The above preview is unformatted text

This student written piece of work is one of many that can be found in our GCSE Germany 1918-1939 section.

Found what you're looking for?

  • Start learning 29% faster today
  • 150,000+ documents available
  • Just £6.99 a month

Not the one? Search for your essay title...
  • Join over 1.2 million students every month
  • Accelerate your learning by 29%
  • Unlimited access from just £6.99 per month

See related essaysSee related essays

Related GCSE Germany 1918-1939 essays

  1. Were the events which took place during the Night of the Long Knives (June ...

    Edgar Jung, the author of Papen's 'Marburg speech', was also murdered, along with his editor von Bose32. The removal of these people, along with the elimination of R�hm was the final step in Hitler's consolidation of power, leaving no significant opposition worthy of a challenge, while at the same time securing the power bases he desired.

  2. History Coursework – the Reichstag Fire

    to the Reichstag especially as Van der Lubbe was actually handicapped; and finally source J, which reflects the severity of the fire and the scale of it - which doesn't seem like arson capable of just one man. Van der Lubbe, being partially blinded and possibly mentally handicapped was probably incapable of a task on this scale.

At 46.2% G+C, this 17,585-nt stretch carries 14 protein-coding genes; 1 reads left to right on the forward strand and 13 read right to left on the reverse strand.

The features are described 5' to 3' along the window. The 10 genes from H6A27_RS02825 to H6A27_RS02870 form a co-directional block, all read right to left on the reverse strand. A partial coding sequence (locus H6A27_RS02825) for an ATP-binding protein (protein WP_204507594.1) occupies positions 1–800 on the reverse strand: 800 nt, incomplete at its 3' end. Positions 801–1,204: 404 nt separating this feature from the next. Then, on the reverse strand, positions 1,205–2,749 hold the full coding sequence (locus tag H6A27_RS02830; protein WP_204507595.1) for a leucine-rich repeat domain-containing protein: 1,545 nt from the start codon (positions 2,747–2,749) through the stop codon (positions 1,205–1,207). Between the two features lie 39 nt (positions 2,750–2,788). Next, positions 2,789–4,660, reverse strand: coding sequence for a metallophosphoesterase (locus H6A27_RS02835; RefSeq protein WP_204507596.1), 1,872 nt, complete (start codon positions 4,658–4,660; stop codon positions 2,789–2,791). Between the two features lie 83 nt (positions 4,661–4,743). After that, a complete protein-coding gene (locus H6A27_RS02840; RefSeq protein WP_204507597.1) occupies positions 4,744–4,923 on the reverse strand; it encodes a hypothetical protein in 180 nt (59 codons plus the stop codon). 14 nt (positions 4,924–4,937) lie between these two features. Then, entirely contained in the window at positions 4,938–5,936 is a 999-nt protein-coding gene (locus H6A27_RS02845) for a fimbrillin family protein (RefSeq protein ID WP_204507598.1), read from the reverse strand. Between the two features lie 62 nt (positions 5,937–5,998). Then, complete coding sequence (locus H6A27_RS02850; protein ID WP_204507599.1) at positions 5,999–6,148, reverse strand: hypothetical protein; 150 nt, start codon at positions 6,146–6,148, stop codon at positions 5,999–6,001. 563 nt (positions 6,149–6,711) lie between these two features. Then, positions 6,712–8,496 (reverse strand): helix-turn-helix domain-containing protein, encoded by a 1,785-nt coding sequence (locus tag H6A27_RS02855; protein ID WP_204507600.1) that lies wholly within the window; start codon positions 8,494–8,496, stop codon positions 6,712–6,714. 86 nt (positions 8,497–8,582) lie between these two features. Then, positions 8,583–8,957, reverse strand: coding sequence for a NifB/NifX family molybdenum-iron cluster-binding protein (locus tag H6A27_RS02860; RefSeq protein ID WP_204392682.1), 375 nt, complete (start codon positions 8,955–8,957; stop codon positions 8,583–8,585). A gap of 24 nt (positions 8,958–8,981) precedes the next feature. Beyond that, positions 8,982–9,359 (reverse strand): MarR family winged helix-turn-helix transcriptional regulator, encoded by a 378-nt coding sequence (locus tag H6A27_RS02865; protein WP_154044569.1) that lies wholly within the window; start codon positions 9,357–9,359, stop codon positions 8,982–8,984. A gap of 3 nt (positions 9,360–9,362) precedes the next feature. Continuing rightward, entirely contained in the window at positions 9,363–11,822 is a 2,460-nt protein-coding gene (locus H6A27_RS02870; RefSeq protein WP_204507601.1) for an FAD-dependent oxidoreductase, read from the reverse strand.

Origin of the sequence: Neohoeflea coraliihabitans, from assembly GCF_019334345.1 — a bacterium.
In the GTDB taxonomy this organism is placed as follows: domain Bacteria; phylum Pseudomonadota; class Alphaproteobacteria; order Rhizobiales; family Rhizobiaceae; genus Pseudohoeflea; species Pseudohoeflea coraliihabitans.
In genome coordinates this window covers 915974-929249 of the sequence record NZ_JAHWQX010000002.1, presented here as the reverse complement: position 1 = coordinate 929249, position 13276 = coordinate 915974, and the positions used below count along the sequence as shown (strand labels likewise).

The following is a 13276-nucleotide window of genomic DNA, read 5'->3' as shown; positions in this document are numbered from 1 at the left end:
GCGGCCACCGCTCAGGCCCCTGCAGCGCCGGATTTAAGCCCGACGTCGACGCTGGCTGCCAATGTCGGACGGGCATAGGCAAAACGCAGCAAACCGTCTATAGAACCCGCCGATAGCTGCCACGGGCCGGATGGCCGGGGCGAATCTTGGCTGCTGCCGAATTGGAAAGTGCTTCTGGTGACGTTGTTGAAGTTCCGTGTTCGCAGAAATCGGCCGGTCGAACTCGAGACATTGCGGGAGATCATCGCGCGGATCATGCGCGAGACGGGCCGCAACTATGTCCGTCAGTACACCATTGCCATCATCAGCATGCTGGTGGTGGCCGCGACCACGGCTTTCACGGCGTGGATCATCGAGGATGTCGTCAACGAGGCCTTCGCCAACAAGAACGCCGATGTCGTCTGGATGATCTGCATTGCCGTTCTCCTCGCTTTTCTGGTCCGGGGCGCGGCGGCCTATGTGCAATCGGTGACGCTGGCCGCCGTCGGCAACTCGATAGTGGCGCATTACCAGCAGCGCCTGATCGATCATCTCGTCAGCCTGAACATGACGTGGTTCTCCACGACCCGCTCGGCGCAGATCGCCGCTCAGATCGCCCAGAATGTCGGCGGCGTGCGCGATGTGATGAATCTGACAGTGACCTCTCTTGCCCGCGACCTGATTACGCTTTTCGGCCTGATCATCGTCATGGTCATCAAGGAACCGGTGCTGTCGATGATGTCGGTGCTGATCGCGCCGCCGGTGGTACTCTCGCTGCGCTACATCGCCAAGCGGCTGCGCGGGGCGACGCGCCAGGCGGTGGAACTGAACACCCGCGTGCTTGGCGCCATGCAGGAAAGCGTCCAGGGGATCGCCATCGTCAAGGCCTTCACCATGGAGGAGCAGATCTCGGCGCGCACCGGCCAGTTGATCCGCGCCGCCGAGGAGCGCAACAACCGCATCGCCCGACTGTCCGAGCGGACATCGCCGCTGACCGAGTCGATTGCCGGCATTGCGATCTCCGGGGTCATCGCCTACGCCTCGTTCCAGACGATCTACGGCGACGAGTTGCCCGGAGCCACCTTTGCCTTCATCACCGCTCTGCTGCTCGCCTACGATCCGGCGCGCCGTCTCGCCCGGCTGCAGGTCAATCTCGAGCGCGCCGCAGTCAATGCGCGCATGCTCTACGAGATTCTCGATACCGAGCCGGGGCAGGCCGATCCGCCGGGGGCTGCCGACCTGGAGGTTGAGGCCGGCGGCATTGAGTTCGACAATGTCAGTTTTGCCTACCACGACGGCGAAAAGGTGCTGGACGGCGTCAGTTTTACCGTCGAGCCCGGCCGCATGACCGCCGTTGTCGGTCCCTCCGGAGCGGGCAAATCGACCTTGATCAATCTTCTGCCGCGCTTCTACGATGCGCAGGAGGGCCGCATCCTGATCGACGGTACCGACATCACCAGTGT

1. Thr opposition of the Church.

    the Communist Resistance with one can be perceived as a type of condescending tone. The following is an excerpt from On the Road to the Wolf's Lair. During the early years of the Third Reich die-hard supporters of the parties active in the republican government, mostly Communist and Social Democrats, tried to maintain an underground opposition in Germany.

  2. "It was the enabling law that allowed Hitler to dominate Germany by the end ...

    Of course he closed all the state governments and appointed new state governors-all of which were Nazis. Every state governor had the power to make new state laws. With this new change in place it meant that not only was the Nazis the largest party in journey, but they were effectively in charge of the whole country.

  1. Modern World History Coursework - Reichstag Sourcework

    These points from the sources quite strongly disagree with each other. Overlooking the great deal of bias and unreliability that is evident in these two sources, it is possible to form a conclusion that will answer the original question. To conclude, although sources C and D both explore some completely

  2. Why was Hitler able to dominate Germany by 1934?

    14 in December of the same year they still remained in the government which was the foothold Hitler would use to gain total power. When Hitler was released from prison his main priorities where to gain more seats in the government.

  • Over 160,000 pieces
    of student written work
  • Annotated by
    experienced teachers
  • Ideas and feedback to
    improve your own work